Imagine: a credit card company that not only pays you, but provides a raise on top of that. This is the case with the world's top payments processor Visa (NYSE:V), which has just declared a seemingly mighty dividend hike of 20% (to a quarterly rate of $0.48 per share) in advance of its Q4 and fiscal 2014 results release next week.

Twenty percent is a pretty big number, and it theoretically makes the company's stock that much more tempting. But will the company be able to maintain it for very long?

Living on credit
The world loves paying with plastic, and as the number one name in the credit card sphere Visa has benefited from the trend. In Q3, it characteristically delivered an improved set of results, with revenues advancing 5% on a year-over-year basis to $3.16 billion. Net profit, meanwhile, grew by 11% to $1.36 billion over the same stretch of time.

Such strong profitability allows the company to carry plenty of cash and equivalents on its balance sheet, to the tune of just over $2 billion at the end of the most recent quarter.

That's more than enough money under the mattress to pay out the company's dividend, and then some. Visa spent $758 million on dividends during the quarter, far less than half of that $2 billion. Even an increase of 20% isn't going to tip that number into risky territory.

Thin payout
So the new dividend is more than sustainable. But it raises a question -- if Visa's leaving itself a more than comfortable margin between what it earns and what it pays, is it worth owning purely as a dividend stock?

Not particularly. In terms of dividend yield, the new quarterly amount of $0.48 per share clocks in at a miserly 0.9%. Visa's stock is expensive, after all, currently trading in the vicinity of $215 per share or so.

Unfortunately for those that like to invest in plastic rather than simply spend with it, a tiny dividend yield is rather standard in the industry. The yang to Visa's yin, fellow payment processor MasterCard, is even lower at 0.6%. Card purveyors that also act as issuers (rather than just payment processors) are slightly more generous, but still nothing to sing about -- American Express yields 1.2% just now, while Discover Financial Services ekes out 1.5%.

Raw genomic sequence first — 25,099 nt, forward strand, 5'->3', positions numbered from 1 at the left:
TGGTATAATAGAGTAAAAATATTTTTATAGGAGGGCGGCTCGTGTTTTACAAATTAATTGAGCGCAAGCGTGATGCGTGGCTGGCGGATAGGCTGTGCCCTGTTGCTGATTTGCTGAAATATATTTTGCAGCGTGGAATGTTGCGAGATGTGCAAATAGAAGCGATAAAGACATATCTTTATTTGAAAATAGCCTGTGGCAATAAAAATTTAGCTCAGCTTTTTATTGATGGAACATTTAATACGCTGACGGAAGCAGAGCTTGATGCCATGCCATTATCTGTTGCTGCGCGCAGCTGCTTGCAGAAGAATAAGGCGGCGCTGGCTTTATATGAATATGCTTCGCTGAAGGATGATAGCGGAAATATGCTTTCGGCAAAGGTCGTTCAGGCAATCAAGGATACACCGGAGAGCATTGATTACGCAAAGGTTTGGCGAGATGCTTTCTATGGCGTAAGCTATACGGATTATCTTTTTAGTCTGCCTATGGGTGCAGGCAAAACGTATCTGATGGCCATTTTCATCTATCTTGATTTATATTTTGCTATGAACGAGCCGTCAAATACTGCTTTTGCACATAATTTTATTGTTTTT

Contrast that with the average dividend yield of the S&P 500, which currently hovers just under 2%. Or the payouts from other famous names in the financial industry; the dividend yields of banking majors Wells Fargo and JPMorgan Chase, for example, are both 2.7% at the moment. 

A keeper, but not a yielder
In the wake of its announcement of the enhanced dividend, Visa's stock is trading up by several dollars. Given its excellent fundamentals, it certainly deserves the investor love it's receiving. The company is solid, well managed, and has a strong and established position on the market. What it doesn't have is a generous dividend, and potential investors interested in the stock -- not to mention income investors on the hunt for high yield -- shouldn't buy it only on that basis.

Eric Volkman has no position in any stocks mentioned. The Motley Fool recommends American Express, MasterCard, Visa, and Wells Fargo. The Motley Fool owns shares of Discover Financial Services, JPMorgan Chase, MasterCard, Visa, and Wells Fargo. Try any of our Foolish newsletter services free for 30 days. We Fools may not all hold the same opinions, but we all believe that considering a diverse range of insights makes us better investors. The Motley Fool has a disclosure policy.